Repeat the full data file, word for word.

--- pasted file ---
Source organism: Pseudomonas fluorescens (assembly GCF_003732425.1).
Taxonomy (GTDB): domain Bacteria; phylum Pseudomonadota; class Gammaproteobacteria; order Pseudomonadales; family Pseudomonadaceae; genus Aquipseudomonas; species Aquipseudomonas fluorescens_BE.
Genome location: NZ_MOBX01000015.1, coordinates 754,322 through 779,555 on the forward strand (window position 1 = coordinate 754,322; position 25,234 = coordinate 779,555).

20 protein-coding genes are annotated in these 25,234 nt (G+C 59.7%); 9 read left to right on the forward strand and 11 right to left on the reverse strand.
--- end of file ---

Source organism: Pseudomonas fluorescens (assembly GCF_003732425.1).
Taxonomy (GTDB): domain Bacteria; phylum Pseudomonadota; class Gammaproteobacteria; order Pseudomonadales; family Pseudomonadaceae; genus Aquipseudomonas; species Aquipseudomonas fluorescens_BE.
Genome location: NZ_MOBX01000015.1, coordinates 754,322 through 779,555 on the forward strand (window position 1 = coordinate 754,322; position 25,234 = coordinate 779,555).

20 protein-coding genes are annotated in these 25,234 nt (G+C 59.7%); 9 read left to right on the forward strand and 11 right to left on the reverse strand.